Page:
Senior HTF Member
- Feb 20, 2001
- Livonia, MI USA
- Real Name
- Kenneth McAlinden
The Polar Express: Presented in 3-D
Directed By: Robert Zemeckis
Cast: Tom Hanks, Leslie Zemeckis, Eddie Deezen, Nona Gaye, Peter Scolari
Studio: Warner Bros.
Film Length: 100 minutes
Aspect Ratio: 2.35:1
Subtitles: English SDH, French, Spanish
Release Date: November 4, 2008
After full screen single disc, widescreen single disc, and widescreen Two-Disc Special Editions released in 2005, an HD-DVD release in 2006, and a Blu-Ray release in 2007, Warner has found a way to go to the Polar Express well again in 2008 by releasing this two-disc edition including the 3-D version of the film on SD DVD (and a Blu-Ray version, too!).
This SD DVD release of Robert Zemeckis' motion capture animated feature contains both the 2-D and 3-D widescreen versions of the film split across two discs. In fact, the 2-D disc is bit identical to the first disc in the Two-Disc Special Edition from 2005. Even the silk-screened on-disc art is the same including the "Disc One" indication. Rather than re-cross that bridge, I will offer up the following link to Herb Kane's enthusiastically positive review for an assessment of the film as well as its 2-D video and audio quality on disc:
Note that none of the extras from the second disc of that edition are included with this release.
The balance of this review will focus on the video quality of the 3-D presentation as well as the few extras unique to that disc. I could not discern any difference in the audio quality between the two releases, which is a not a problem since the track, as Herb noted in his earlier review, is quite good.
As with most red/blue anaglyph 3-D presentations, the 16:9 enhanced 2.4:1 widescreen transfer is difficult to assess based on typical criteria such as resolution, color accuracy, and contrast. All three of these criteria are inherently obscured by the colored lens 3-D process. Compared to previous 3-D DVDs that have used a similar process such as Journey to the Center of the Earth or Spy Kids 3-D: Game Over, I can say that the colors are generally conveyed a little better, but that amounts to little more than damning with faint praise.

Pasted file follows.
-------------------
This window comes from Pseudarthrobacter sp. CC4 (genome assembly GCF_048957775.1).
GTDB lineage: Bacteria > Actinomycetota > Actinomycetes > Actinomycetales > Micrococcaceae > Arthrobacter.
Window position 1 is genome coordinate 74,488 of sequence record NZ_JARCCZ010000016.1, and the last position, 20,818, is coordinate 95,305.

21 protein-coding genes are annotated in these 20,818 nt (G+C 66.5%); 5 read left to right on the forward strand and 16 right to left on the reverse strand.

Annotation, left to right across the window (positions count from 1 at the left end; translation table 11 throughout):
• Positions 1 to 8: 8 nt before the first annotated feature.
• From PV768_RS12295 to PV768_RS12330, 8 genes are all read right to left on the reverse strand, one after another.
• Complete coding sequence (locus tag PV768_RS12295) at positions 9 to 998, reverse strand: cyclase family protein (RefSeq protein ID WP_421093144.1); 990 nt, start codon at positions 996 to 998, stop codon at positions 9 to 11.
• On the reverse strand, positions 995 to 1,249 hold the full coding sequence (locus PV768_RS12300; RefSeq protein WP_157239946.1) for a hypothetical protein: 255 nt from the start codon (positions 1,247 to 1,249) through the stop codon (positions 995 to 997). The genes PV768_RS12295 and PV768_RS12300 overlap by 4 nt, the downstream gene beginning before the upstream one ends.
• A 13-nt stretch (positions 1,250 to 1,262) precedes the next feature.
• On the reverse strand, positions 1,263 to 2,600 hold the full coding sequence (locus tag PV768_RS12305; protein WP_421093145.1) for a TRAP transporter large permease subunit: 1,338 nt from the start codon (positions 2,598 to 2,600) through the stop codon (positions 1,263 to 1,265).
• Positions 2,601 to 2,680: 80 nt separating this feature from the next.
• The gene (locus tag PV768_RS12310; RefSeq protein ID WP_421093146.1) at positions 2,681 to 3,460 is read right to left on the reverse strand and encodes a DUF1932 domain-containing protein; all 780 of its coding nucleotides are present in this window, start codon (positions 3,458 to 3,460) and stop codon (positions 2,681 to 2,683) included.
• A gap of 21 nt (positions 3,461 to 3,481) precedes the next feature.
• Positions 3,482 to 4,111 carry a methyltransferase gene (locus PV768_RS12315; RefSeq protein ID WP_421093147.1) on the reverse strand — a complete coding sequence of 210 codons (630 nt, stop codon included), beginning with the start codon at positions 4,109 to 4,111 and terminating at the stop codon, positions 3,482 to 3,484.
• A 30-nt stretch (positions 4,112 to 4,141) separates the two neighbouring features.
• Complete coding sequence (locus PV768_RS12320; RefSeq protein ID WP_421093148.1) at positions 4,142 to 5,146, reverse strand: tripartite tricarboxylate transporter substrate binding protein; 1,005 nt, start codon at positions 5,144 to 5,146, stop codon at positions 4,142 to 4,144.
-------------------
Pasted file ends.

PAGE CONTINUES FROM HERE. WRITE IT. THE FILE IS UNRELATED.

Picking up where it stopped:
As such, one can really only comment on how well the 3-D effect is conveyed, and in this case, the answer is, fairly well. Even when I viewed the film theatrically in IMAX 3-D, it was clear that there are certain sequences of the film that lend themselves more strongly to the 3-D process than others. While this results in fewer shots that exploit the format than appear in a film conceived for 3-D from the ground up such as the recent Journey to the Center of the Earth, there is frequently a nice sense of depth. Some shots that seemed like they would be natural fits for 3-D exploitation actually do not work as well as one might think. One such example is an impossible tracking shot sequence that follows a lost ticket on an elaborate circuitous journey. At times the ticket really seemed to be floating in front of my eyes, but frequently, fast motion would cause me to lose the perception of depth.
When the disc is first spun up, a skippable 69 second promo for Warner Blu-Ray discs plays. It is presented in 4:3 letterboxed video with Dolby Digital 2.0 sound.
The only extras for this edition are a set of promos. All are presented in 2-D with Dolby Digital 2.0 stereo audio. The promos are for The Polar Express (16:9 - 1:02), A Christmas Story Ultimate Collector's Edition DVD and BD (4:3 letterboxed - 1:22), and Fred Clause DVD and BD (4:3 letterboxed - :32). The Polar Express trailer is the same brief teaser that appears on the disc with the 2-D presentation of the film.
The discs are packaged in an Amaray-sized hard case with a hinged tray allowing it to accommodate both discs. The cover image adapts the art from earlier releases and adds a prominent indication of the "3-D" content on the disc to distinguish it from its predecessors on store shelves. The hard case is in turn inserted into a cardboard slipcase with a lenticular 3-D version of the cover. Inserts include four sets of 3-D glasses and a printed "viewing tips" sheet. Strangely, there is a sticker on the front of the slipcase crediting "Special 3D Imagery by Sony Pictures Imageworks" which can be opened up further to reveal a list of names of people who apparently worked on the 3D conversion of the film.
This latest DVD re-issue of The Polar Express adds a mildly effective red/blue 3-D version, but nothing else of significance to the existing 2-D DVD presentation (also included, but without the disc of extras from the Two-Disc Special Edition). 3-D enthusiasts, Polar Express completists, and folks who would otherwise be purchasing the single disc widescreen version of the film might consider picking this up, but there is otherwise not an especially compelling reason to upgrade from previous issues of the film on SD DVD.